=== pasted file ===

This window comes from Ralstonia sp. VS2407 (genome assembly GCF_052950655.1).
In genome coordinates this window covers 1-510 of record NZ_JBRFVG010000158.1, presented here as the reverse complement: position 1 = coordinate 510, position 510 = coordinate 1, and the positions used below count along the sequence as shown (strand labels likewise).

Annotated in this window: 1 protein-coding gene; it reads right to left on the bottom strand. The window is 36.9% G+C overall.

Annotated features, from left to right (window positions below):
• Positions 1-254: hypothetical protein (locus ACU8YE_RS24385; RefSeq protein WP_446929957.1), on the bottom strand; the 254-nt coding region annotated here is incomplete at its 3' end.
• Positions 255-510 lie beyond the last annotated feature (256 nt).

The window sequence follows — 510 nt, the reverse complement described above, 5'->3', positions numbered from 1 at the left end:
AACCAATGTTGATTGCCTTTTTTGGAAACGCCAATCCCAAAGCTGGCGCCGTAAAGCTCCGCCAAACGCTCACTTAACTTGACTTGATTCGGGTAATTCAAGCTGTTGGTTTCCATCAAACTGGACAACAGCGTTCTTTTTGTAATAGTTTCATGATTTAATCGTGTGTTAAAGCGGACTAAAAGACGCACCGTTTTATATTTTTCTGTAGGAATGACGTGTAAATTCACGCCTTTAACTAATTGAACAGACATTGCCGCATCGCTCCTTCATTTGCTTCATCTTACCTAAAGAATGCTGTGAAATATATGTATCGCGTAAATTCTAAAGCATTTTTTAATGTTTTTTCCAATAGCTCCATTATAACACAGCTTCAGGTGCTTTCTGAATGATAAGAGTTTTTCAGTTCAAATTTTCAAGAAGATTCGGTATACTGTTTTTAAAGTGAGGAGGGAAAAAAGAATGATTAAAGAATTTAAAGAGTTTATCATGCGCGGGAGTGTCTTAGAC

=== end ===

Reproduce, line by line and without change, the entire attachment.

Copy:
This window comes from Ralstonia sp. VS2407 (genome assembly GCF_052950655.1).
In genome coordinates this window covers 1-510 of record NZ_JBRFVG010000158.1, presented here as the reverse complement: position 1 = coordinate 510, position 510 = coordinate 1, and the positions used below count along the sequence as shown (strand labels likewise).

Annotated in this window: 1 protein-coding gene; it reads right to left on the bottom strand. The window is 36.9% G+C overall.

Annotated features, from left to right (window positions below):
• Positions 1-254: hypothetical protein (locus ACU8YE_RS24385; RefSeq protein WP_446929957.1), on the bottom strand; the 254-nt coding region annotated here is incomplete at its 3' end.
• Positions 255-510 lie beyond the last annotated feature (256 nt).

The window sequence follows — 510 nt, the reverse complement described above, 5'->3', positions numbered from 1 at the left end:
AACCAATGTTGATTGCCTTTTTTGGAAACGCCAATCCCAAAGCTGGCGCCGTAAAGCTCCGCCAAACGCTCACTTAACTTGACTTGATTCGGGTAATTCAAGCTGTTGGTTTCCATCAAACTGGACAACAGCGTTCTTTTTGTAATAGTTTCATGATTTAATCGTGTGTTAAAGCGGACTAAAAGACGCACCGTTTTATATTTTTCTGTAGGAATGACGTGTAAATTCACGCCTTTAACTAATTGAACAGACATTGCCGCATCGCTCCTTCATTTGCTTCATCTTACCTAAAGAATGCTGTGAAATATATGTATCGCGTAAATTCTAAAGCATTTTTTAATGTTTTTTCCAATAGCTCCATTATAACACAGCTTCAGGTGCTTTCTGAATGATAAGAGTTTTTCAGTTCAAATTTTCAAGAAGATTCGGTATACTGTTTTTAAAGTGAGGAGGGAAAAAAGAATGATTAAAGAATTTAAAGAGTTTATCATGCGCGGGAGTGTCTTAGAC